It was a life that Cheever mined intensely, in the manner of Proust, Bellow, Roth, and others, in which he told his own story and obsessions in various forms again and again: his love-hate relationship with his brother, his drunken father, the quarrels, dissimulation, the concealed unhappiness in families, his own drinking, and all the secrets and transgressions of suburbia, lived or heard about or imagined--they were all part of the wondrous pack of cards from which he dealt. About himself directly, he seldom told the truth, however, to interviewers, friends, or psychiatrists.
"The Wapshot Chronicle," his first novel, published in 1956 after years of failed attempts to write one, was the turning point. It won the National Book Award. He had already won lesser prizes, including the O. Henry. Now he was at last secure in a way that could not be shaken; Hollywood was buying film rights to his work, he was beginning to travel. In his personal life, however, rough weather started--depression, darkness, marital problems, alcohol, all of them as if a kind of price for the fame and honors that now began to arrive. He broke with the New Yorker and his longtime editor and friend there, William Maxwell. He changed publishers, embarked on love affairs, the most noted of them with Hope Lange, and until about the mid-60s had a period of remarkable productivity, but by 1969, he could write:
"I am no longer sitting under an apple tree in clean chinos reading. I am sitting naked in the yellow chair in the dining room. In my hand there is a large crystal glass filled to the brim with honey-colored whiskey. . . . I am sitting naked in a yellow chair drinking whiskey and smoking six or seven cigarettes."
By the 1970s, he was contemplating suicide--written out, he felt, desperate, enslaved. He was also, as first revealed in his daughter Susan Cheever's extraordinary and beautifully written memoir of their life, "Home Before Dark," actively involved in love affairs with men, among the earliest the brilliant composer, Ned Rorem. Finally he reached bottom, a helpless alcoholic pretending to be teaching in Boston, and miraculously, from that nadir, recovered. He was a man of great inner strength. He simply saw the depths plainly and decided he did not want to end that way. A man eating alone in a Chinese restaurant, as he put it.
In the final 20 years of his life, Cheever traveled widely, a kind of writers' establishment figure, taught, and read his stories before a widening public. Most often he read "The Swimmer"--he'd come close to living that story. When Knopf published his big collection, "The Stories of John Cheever," in 1978, it won a Pulitzer Prize.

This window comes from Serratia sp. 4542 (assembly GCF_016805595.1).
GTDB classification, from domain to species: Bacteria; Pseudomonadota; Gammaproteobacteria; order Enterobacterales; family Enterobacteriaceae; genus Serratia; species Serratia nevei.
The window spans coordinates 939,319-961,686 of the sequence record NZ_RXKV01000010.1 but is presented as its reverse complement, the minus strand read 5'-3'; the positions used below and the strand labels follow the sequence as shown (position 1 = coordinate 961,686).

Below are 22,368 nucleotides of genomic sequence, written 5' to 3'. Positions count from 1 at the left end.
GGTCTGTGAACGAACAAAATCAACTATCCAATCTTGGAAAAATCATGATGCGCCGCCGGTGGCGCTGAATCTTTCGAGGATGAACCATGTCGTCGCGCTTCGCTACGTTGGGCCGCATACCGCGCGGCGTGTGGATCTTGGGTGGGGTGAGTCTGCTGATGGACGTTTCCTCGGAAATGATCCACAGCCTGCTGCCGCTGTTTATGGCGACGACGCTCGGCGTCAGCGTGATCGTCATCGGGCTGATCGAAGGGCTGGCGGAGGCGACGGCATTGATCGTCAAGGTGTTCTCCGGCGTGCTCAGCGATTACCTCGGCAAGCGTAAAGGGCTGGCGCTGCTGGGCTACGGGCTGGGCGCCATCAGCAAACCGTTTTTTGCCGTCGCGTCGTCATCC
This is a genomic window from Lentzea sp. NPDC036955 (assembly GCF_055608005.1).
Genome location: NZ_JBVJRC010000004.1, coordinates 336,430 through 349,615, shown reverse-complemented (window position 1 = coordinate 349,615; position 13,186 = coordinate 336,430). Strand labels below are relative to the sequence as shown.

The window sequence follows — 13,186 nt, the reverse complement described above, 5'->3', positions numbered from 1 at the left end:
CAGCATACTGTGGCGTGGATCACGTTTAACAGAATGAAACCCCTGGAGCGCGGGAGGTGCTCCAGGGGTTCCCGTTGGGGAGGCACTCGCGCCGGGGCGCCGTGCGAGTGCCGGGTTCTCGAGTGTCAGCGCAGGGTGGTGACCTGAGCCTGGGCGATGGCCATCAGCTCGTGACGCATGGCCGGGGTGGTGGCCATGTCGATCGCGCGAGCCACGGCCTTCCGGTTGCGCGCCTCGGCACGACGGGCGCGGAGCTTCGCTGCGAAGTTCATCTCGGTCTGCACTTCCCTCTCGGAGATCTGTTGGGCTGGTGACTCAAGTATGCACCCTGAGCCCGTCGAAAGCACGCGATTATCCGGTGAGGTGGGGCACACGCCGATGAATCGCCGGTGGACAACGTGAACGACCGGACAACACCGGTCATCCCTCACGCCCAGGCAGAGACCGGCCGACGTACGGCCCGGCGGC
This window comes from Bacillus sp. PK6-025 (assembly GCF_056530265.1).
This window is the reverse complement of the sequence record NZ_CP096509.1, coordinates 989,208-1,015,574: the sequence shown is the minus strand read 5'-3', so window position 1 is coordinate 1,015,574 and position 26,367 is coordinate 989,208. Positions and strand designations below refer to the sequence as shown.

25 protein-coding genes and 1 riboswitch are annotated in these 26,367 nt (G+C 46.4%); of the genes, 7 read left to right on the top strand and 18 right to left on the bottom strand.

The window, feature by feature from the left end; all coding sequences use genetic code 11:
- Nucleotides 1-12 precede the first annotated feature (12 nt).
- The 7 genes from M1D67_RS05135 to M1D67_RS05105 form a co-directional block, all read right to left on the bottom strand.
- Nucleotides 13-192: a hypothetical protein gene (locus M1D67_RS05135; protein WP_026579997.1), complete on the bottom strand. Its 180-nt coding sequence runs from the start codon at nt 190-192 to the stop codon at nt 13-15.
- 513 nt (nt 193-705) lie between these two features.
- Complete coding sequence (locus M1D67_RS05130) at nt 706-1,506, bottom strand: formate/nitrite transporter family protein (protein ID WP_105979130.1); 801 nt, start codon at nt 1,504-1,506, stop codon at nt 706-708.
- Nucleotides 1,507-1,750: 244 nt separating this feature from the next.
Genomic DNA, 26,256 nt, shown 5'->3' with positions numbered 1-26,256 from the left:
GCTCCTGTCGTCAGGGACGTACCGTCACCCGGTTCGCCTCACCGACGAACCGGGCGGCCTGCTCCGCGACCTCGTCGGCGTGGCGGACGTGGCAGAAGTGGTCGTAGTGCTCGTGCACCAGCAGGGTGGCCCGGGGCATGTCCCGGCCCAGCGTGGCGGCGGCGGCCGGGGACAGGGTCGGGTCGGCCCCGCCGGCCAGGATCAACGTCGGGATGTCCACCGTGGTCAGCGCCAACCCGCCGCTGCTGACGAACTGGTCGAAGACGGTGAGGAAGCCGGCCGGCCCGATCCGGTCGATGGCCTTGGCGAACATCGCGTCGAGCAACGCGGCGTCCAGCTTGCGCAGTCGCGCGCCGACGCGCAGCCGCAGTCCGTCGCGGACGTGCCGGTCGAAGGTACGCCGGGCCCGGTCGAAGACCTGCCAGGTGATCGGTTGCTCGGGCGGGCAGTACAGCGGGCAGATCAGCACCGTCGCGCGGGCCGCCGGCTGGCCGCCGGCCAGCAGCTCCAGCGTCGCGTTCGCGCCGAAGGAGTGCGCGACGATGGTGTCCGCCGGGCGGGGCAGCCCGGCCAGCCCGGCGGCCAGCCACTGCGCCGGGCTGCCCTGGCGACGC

The end came in a rush. There was illness in a variety of forms climaxing with the removal of a kidney in which there was a malignant tumor "the size of a walnut." It was too late to stop its spread.
Donaldson, a professor at William and Mary, has previously written biographies of Fitzgerald and Hemingway. He has drawn this one from customary sources and also from an unusually large number of interviews and letter exchanges with those who knew Cheever. These are listed together with intelligently organized notes on sources, chapter by chapter. The result is a biography of great immediacy. Although Donaldson did not have access to Cheever's journals, some of what they contained was available in "Home Before Dark," and the additional research seems so extensive that the journals, when ultimately made public, seem unlikely to dramatically change the portrayal.
There are names aplenty here, so many that at times they are being dropped, as if at a dinner party, and there are times when the book is more inconsequential than need be, but there are many sections of great poignancy, many funny things, many of electric intimacy and candor. It is often enhanced by Cheever's beautiful command of language, spoken as well as written, for both were much the same--it was all authentic, all of a piece. There is spellbinding power, never more so than in describing Cheever's death, pages that are both terrible and deeply moving; one is losing an old, beloved friend.
There is a thing called literature. Cheever gave us its gifts, as at the end of "The Wapshot Chronicle" in the drowned Leander Wapshot's singular advice written to his sons:
"Never put whiskey into hot-water bottles crossing borders of dry states or counties. Rubber will spoil taste. . . . Never hold cigar at right angles to fingers. Hayseed. Hold cigar at diagonal. . . . Bathe in cold water every morning. Painful but exhilarating. Also reduces horniness. Have hair cut once a week. Wear dark clothes after 6 p.m." And finally, in the closing lines of the book, "Fear tastes like a rusty knife and do not let her into your house. Courage tastes of blood. Stand up straight. Admire the world. Relish the love of a gentle woman. Trust in the Lord."